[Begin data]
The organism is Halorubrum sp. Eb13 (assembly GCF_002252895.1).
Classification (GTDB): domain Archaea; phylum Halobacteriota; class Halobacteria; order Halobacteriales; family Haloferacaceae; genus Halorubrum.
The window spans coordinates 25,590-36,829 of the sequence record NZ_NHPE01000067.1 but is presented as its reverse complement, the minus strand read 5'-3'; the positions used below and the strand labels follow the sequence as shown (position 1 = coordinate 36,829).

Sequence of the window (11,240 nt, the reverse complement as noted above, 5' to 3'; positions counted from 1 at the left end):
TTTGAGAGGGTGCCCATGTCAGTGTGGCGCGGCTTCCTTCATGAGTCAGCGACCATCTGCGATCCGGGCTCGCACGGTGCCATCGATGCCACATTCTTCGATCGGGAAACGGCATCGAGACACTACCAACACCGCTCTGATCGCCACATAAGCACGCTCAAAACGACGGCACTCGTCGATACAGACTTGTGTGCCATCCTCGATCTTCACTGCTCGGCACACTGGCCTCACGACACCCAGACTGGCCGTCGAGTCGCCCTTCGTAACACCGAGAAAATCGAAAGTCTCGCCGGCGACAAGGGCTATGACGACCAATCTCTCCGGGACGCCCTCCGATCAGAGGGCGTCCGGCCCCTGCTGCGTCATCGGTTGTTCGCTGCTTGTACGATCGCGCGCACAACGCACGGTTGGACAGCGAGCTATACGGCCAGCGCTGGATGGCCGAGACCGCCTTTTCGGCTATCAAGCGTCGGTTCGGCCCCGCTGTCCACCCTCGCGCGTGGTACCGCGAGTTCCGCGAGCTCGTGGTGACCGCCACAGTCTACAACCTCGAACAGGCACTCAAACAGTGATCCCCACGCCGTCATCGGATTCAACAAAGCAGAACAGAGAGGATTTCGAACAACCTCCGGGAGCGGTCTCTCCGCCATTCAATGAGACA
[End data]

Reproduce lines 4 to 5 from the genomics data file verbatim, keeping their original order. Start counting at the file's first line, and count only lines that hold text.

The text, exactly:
Sequence of the window (11,240 nt, the reverse complement as noted above, 5' to 3'; positions counted from 1 at the left end):
TTTGAGAGGGTGCCCATGTCAGTGTGGCGCGGCTTCCTTCATGAGTCAGCGACCATCTGCGATCCGGGCTCGCACGGTGCCATCGATGCCACATTCTTCGATCGGGAAACGGCATCGAGACACTACCAACACCGCTCTGATCGCCACATAAGCACGCTCAAAACGACGGCACTCGTCGATACAGACTTGTGTGCCATCCTCGATCTTCACTGCTCGGCACACTGGCCTCACGACACCCAGACTGGCCGTCGAGTCGCCCTTCGTAACACCGAGAAAATCGAAAGTCTCGCCGGCGACAAGGGCTATGACGACCAATCTCTCCGGGACGCCCTCCGATCAGAGGGCGTCCGGCCCCTGCTGCGTCATCGGTTGTTCGCTGCTTGTACGATCGCGCGCACAACGCACGGTTGGACAGCGAGCTATACGGCCAGCGCTGGATGGCCGAGACCGCCTTTTCGGCTATCAAGCGTCGGTTCGGCCCCGCTGTCCACCCTCGCGCGTGGTACCGCGAGTTCCGCGAGCTCGTGGTGACCGCCACAGTCTACAACCTCGAACAGGCACTCAAACAGTGATCCCCACGCCGTCATCGGATTCAACAAAGCAGAACAGAGAGGATTTCGAACAACCTCCGGGAGCGGTCTCTCCGCCATTCAATGAGACA